“This consumer type can be difficult to influence since they rarely make impulse buys or try new products and usually stick to purchasing their essential items. They’re frugal, frequently focusing on low prices and saving money,” said Euromonitor, noting that discounts and sales can sometimes influence their purchasing habits, causing them to choose the cheapest alternative.

The report added that Secure Traditionalists do not typically read reviews online (74%) and are most influenced by recommendations by friends and family and independent consumer reviews.

“Secure Traditionalists do not enjoy the shopping experience. The more convenient and efficient retailers and brands make the buying process, the more likely these consumers are to make repeat purchases. They still value in-store shopping services and are more likely to do their research and make purchases in store rather than online,” said the report. “But these consumers have become more comfortable using technology in recent years, which opens new opportunities and digital channels for businesses to target them.”

© AdobeStock/Piman Khrutmuang© AdobeStock/Piman Khrutmuang

Looking beyond ‘millennials’

On the other hand, it stated that Undaunted Strivers enjoy living in the moment and invest in and prioritise their image – with 97% claiming to interact with brands and retailers online, 88% claiming to want products and services that are uniquely tailored to them, and 87% reporting it is important to cultivate their personal brand online.

“Undaunted Strivers are tech savvy. They tend to be active on social media because these platforms portray a lifestyle they want to live,” said Euromonitor. “They care about what others think and like to keep up with the latest trends.”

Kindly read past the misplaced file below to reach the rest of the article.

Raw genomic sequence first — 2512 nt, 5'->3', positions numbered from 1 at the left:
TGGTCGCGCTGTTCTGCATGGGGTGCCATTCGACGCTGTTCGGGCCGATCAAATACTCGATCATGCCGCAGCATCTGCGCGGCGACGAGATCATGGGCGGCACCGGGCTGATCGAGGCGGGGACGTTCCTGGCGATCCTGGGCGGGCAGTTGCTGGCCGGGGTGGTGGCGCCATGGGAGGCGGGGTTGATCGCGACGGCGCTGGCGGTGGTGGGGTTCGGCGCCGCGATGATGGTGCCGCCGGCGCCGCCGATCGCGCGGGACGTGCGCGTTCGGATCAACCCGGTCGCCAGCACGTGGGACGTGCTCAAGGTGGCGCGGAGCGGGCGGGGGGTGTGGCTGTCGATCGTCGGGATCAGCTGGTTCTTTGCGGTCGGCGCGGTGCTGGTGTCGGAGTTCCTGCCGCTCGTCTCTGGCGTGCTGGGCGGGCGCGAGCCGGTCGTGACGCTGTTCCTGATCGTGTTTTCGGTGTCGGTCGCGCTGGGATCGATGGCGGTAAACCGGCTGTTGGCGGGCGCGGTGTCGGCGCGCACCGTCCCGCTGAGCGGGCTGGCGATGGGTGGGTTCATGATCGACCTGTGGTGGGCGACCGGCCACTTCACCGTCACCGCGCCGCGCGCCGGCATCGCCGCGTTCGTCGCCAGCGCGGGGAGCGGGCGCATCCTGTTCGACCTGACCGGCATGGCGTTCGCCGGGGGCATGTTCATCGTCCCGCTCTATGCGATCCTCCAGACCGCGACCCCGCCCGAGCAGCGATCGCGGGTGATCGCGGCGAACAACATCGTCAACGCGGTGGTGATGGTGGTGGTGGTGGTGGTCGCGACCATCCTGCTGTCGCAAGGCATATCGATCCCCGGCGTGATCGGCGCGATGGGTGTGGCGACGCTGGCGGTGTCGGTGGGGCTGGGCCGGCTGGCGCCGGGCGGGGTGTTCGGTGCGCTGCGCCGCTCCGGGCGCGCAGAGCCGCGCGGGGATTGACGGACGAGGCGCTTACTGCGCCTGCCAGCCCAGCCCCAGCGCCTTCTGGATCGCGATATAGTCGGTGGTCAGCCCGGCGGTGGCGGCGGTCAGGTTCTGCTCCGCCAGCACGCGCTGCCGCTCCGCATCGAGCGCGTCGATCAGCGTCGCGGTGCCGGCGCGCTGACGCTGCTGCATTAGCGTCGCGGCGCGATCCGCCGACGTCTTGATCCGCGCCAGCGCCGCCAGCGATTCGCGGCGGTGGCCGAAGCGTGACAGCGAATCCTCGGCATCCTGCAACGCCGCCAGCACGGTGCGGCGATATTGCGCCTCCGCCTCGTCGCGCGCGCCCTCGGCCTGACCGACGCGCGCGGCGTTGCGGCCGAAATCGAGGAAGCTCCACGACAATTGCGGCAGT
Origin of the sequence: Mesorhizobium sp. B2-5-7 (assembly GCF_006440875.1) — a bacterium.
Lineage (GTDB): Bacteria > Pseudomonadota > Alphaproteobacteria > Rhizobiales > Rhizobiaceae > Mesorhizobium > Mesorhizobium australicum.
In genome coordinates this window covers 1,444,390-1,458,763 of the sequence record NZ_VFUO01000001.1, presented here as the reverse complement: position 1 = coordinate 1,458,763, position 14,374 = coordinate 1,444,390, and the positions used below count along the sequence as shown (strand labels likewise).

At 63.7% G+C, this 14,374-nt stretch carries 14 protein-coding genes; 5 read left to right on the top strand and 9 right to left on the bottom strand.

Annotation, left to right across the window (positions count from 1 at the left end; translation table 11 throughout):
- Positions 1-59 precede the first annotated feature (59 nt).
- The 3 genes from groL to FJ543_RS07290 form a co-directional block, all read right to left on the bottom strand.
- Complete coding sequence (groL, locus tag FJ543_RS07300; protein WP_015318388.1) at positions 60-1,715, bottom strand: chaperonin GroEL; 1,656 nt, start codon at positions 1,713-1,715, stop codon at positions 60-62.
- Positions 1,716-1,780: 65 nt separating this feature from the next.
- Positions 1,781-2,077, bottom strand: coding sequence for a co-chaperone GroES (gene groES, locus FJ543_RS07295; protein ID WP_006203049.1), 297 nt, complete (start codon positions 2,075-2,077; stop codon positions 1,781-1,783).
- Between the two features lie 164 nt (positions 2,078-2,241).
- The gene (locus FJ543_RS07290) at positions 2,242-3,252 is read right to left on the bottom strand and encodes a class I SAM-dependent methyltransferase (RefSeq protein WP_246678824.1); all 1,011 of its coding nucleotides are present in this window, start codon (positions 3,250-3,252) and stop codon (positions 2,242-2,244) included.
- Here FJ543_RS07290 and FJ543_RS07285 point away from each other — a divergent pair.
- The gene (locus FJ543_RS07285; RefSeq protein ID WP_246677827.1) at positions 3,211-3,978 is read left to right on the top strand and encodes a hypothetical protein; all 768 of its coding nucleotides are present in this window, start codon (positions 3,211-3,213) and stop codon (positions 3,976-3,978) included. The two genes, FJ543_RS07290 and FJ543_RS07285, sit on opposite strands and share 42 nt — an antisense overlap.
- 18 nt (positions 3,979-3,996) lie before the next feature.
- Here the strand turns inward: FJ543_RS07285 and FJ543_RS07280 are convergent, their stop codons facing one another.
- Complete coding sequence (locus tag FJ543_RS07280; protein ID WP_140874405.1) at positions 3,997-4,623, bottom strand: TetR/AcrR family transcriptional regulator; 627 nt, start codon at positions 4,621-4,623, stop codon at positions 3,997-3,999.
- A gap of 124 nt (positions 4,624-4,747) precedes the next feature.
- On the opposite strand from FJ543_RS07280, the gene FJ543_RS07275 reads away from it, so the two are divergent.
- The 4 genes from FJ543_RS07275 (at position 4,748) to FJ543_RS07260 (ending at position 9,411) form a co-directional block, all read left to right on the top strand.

It added that compared to other segments, Undaunted Strivers are more care-free in their spending habits, noting that 86% prefer to spend money on experiences rather than products, and 55% plan to increase overall spending in the next year.

“These consumers enjoy trying new products and experimenting with different brands, as well as actively seeking premium and well-known items, even if they need to pay more,” it said. “Their image-conscious nature and continuous interest in the latest trends can help companies influence this consumer type.”

While it may be easier to make generalisations and assign these consumer types to very specific demographics, Euromonitor again warned that demographic data does not always match up with consumer types.

“Based on their reputation, you may think most millennials are Undaunted Strivers,” said the report. “But this broad notion conflicts with the stark contrasts in their attitudes towards and usage of technology. The reality: not all millennials are Undaunted Strivers.”

“In practice, brand managers and marketeers need to identify and pair personality traits with current buying behaviours and lifestyle habits,” it noted.